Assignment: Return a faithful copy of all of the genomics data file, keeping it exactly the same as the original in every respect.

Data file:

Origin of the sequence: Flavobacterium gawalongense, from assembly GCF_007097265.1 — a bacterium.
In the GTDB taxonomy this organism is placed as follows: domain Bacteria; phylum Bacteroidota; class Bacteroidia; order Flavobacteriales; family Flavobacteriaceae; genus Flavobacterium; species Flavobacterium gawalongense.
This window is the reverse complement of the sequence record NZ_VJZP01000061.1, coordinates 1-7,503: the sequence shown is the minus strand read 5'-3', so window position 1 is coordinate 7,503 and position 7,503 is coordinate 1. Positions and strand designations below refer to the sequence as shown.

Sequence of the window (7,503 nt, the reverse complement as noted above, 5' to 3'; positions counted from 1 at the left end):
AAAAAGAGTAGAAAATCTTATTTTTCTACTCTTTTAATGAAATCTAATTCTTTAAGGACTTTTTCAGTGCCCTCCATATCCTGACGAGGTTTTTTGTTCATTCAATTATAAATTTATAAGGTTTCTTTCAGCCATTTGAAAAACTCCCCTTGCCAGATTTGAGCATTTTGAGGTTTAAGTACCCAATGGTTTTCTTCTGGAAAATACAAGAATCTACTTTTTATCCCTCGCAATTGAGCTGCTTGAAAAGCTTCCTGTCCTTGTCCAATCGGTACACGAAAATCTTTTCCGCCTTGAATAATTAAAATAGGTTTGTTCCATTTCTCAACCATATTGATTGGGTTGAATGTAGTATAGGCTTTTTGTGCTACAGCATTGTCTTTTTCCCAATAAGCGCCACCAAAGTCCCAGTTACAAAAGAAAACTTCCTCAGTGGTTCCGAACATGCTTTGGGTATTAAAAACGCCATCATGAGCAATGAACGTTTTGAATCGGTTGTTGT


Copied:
Origin of the sequence: Flavobacterium gawalongense, from assembly GCF_007097265.1 — a bacterium.
In the GTDB taxonomy this organism is placed as follows: domain Bacteria; phylum Bacteroidota; class Bacteroidia; order Flavobacteriales; family Flavobacteriaceae; genus Flavobacterium; species Flavobacterium gawalongense.
This window is the reverse complement of the sequence record NZ_VJZP01000061.1, coordinates 1-7,503: the sequence shown is the minus strand read 5'-3', so window position 1 is coordinate 7,503 and position 7,503 is coordinate 1. Positions and strand designations below refer to the sequence as shown.

Sequence of the window (7,503 nt, the reverse complement as noted above, 5' to 3'; positions counted from 1 at the left end):
AAAAAGAGTAGAAAATCTTATTTTTCTACTCTTTTAATGAAATCTAATTCTTTAAGGACTTTTTCAGTGCCCTCCATATCCTGACGAGGTTTTTTGTTCATTCAATTATAAATTTATAAGGTTTCTTTCAGCCATTTGAAAAACTCCCCTTGCCAGATTTGAGCATTTTGAGGTTTAAGTACCCAATGGTTTTCTTCTGGAAAATACAAGAATCTACTTTTTATCCCTCGCAATTGAGCTGCTTGAAAAGCTTCCTGTCCTTGTCCAATCGGTACACGAAAATCTTTTCCGCCTTGAATAATTAAAATAGGTTTGTTCCATTTCTCAACCATATTGATTGGGTTGAATGTAGTATAGGCTTTTTGTGCTACAGCATTGTCTTTTTCCCAATAAGCGCCACCAAAGTCCCAGTTACAAAAGAAAACTTCCTCAGTGGTTCCGAACATGCTTTGGGTATTAAAAACGCCATCATGAGCAATGAACGTTTTGAATCGGTTGTTGT